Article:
“Enough about Santa Claus,” our father said last Thanksgiving. “His visits are so far apart, you start thinking he’s never coming back. St. Bernard’s are heavyweights. They’re faithful. They’re rescue dogs for a reason.”
As if that explained the enormous, inflatable St. Bernard. Enormous an understatement, gigantic closer, the balloon as wide as half the yard we’d once played in with a dog named Champion that weighed, full-grown, fourteen pounds. “Champion,” our father had said way more than once, “is a bantamweight.” My brother and I had no idea what the St. Bernard’s fighting weight was, but its paws stretched from the property line on one side to the middle of the yard where a brick walk led to the front door.
Our father said he hadn’t named his new pet, but King Kong came to mind because the dog was so tall it looked right into the front bedrooms on the second floor. Not quite Macy’s Parade size, but larger than any inflatable in the town where my brother and I had grown up watching our parents decorating the house and yard during the Thanksgiving weekend as if Santa in New York City meant Christmas could come early to small-town, central Pennsylvania.
Our father, who still worked the garden center at Lowe’s and wintered there in large appliances, didn’t touch our house when we were boys. “That’s your mother’s business,” he’d say, and every year she surrounded the front door with a single strand of alternating, tasteful blue and white lights.
Meanwhile, our father always attacked the yard with strings of red and orange and yellow, a narrow spectrum of what he took for heat, ignoring that the hottest flames were white and blue. He slathered the hedge that covered the exposed cinderblock across the front of the house. The yard was too small to support much more than a weeping cherry on one side of the walk, but he wove a web through its branches and lit it. Gloriously garish. A signifier. “Wildfire,” he’d say. Our mother said “brothel” until we were old enough to understand.
As if that made him reconsider, he put out that fire and had us help him inflate a fat Santa whose sleigh sported a propeller that swirled. As it grew dark, we noticed that Santa’s body lit up from the inside. From then on, our father beamed, each Thanksgiving, until, four years ago, the weeping cherry tree died and so did our mother.
After that, just those blue and whites remained, the lights in place year-round. Santa, deflated, stayed stored among an assortment of seldom-used tools in the backyard shed. “I’m trying,” he would say as we ate the turkey dinner he’d picked up from the grocery. Three years of that, but then, both of us pushing thirty and giving financial independence a tentative try in Virginia and Ohio, we made the trip back and found that St. Bernard already staked out and inflated when we arrived, Santa a flat, wrinkly mess at the bottom of a small dumpster our father said he’d rented to contain the results of “a good, old-fashioned house-cleaning.”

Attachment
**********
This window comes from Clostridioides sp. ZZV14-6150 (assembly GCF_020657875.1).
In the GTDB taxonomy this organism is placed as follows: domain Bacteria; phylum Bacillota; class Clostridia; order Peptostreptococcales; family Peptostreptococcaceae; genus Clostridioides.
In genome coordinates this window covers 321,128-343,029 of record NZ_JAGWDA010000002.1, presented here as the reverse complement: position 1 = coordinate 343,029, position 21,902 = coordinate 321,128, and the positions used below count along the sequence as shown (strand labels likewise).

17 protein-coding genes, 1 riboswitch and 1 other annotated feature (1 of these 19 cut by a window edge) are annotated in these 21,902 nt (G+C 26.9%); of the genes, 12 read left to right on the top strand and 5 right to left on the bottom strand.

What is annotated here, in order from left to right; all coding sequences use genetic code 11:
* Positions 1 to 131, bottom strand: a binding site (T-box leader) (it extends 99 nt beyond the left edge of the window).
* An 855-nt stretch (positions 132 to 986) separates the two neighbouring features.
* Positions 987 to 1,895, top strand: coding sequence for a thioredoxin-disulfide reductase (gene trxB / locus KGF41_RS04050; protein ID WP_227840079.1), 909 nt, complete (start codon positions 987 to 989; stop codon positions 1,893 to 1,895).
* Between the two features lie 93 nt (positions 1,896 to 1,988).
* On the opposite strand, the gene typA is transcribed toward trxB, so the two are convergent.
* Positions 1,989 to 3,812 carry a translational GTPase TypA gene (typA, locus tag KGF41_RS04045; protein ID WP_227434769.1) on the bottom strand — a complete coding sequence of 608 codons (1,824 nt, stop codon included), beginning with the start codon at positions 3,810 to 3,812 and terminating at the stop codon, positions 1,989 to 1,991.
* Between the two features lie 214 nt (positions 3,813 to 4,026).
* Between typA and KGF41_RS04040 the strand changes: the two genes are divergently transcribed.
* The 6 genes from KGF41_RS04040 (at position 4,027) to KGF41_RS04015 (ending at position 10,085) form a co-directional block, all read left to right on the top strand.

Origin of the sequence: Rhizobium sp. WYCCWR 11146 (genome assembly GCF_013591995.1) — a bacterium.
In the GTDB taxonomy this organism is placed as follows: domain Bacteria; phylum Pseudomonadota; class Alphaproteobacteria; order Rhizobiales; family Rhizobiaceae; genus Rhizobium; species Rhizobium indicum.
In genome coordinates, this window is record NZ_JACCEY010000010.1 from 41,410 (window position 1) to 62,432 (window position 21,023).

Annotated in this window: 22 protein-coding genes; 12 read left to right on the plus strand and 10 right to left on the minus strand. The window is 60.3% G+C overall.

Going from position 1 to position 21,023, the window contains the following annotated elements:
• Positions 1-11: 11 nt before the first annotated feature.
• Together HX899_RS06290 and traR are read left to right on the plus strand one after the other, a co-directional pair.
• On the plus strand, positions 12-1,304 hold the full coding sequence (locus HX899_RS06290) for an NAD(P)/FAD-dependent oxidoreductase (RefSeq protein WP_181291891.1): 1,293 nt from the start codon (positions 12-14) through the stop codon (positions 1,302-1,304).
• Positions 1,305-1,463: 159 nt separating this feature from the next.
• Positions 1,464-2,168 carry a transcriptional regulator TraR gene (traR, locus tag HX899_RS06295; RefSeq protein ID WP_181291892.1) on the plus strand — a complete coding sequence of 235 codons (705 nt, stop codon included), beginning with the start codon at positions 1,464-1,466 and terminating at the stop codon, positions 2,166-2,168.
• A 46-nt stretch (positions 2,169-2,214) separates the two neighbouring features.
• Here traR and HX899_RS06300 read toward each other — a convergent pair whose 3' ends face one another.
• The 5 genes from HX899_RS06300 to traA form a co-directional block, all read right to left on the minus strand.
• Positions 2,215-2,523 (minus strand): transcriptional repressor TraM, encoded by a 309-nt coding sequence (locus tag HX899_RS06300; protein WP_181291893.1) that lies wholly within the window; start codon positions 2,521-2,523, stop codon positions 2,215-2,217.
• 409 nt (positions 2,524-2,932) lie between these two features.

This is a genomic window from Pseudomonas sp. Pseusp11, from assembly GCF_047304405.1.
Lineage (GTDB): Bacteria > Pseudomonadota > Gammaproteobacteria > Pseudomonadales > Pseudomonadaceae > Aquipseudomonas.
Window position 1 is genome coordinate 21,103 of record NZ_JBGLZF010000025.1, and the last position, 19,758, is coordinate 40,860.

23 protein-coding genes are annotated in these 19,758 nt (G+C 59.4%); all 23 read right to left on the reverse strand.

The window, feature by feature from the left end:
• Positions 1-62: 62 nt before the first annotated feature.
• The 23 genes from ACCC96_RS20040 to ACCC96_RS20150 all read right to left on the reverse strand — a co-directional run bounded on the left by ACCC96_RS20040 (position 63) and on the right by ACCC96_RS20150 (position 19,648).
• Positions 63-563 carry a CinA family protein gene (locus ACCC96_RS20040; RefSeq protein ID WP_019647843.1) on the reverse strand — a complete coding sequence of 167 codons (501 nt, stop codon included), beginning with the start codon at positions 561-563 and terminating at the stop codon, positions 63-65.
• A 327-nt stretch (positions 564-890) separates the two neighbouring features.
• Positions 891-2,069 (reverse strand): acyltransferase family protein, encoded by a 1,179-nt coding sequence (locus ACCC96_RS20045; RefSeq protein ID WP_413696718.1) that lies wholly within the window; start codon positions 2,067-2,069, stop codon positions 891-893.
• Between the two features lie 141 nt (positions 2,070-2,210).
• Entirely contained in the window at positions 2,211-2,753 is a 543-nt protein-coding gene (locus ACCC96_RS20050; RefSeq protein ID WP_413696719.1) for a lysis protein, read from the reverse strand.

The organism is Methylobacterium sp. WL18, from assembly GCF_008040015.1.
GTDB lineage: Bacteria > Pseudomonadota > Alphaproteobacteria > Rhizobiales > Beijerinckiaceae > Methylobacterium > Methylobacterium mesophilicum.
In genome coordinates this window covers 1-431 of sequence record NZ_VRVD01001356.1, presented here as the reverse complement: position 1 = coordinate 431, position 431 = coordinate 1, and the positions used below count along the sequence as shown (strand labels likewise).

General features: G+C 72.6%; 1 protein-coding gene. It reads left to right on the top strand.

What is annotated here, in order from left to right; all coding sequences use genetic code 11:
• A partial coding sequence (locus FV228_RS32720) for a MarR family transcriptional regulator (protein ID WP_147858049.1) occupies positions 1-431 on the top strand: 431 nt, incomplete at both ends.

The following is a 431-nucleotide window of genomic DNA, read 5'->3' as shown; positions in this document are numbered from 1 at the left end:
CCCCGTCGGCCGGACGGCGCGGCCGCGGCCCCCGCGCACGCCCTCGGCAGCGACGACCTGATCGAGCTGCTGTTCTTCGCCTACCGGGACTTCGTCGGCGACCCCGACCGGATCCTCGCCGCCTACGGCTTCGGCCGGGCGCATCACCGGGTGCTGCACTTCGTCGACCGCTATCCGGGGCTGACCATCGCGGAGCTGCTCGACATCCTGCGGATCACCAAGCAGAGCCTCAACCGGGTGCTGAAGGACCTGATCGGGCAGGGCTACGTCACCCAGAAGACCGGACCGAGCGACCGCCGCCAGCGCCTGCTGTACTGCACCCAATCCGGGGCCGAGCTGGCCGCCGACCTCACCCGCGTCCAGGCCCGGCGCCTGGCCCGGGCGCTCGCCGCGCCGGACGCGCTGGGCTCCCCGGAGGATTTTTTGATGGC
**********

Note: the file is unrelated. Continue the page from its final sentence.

A sign of recovery, my brother and I agreed, but now, we have returned for Easter, and the St. Bernard is still inflated, half the yard nearly smothered by a balloon as if only children lived here. “There’s been complaints,” our father admits, both of us nodding because the dumpster is still in the driveway. He catches our look and waves us closer to the dog, nearly underneath its belly. “The kids from the elementary school love it. They call it Superdog. The kids from the intermediate school call it Giganticus.”
“What do the middle school kids call it?” my brother says, glancing up, so much innuendo in his voice that I interrupt.
“There’s probably an ordinance about this, Dad,” I say. “There will be fines.”
“Or somebody,” my brother says, “will just stab it in a dozen places.”
“It would take a cold, cold heart to do that,” our father says.
“Or no heart whatsoever,” I say, and my brother nods, accepting the hint.
Our father brightens. “I’m doing the ham myself tomorrow.”
It’s late March, Easter come early this year, and when it begins to rain, our father opens the front door and calls us over. Surrounded by the blue and white lights, we watch the St. Bernard glisten and sway, the leftover gray snow turning to slush. “Your mother loved dogs,” he says, and ushers us back inside.
Soon, there’s enough wind to angle that rain against the house in a modestly noisy pelt, and when my brother and I are upstairs in our old twin beds, that St. Bernard’s large, round eyes drift side to side outside the window. Our father hasn’t unplugged the dog, and its big head is still illuminated from the inside in a way that makes us agree his expression looks concerned, even soulful, the face of a savior.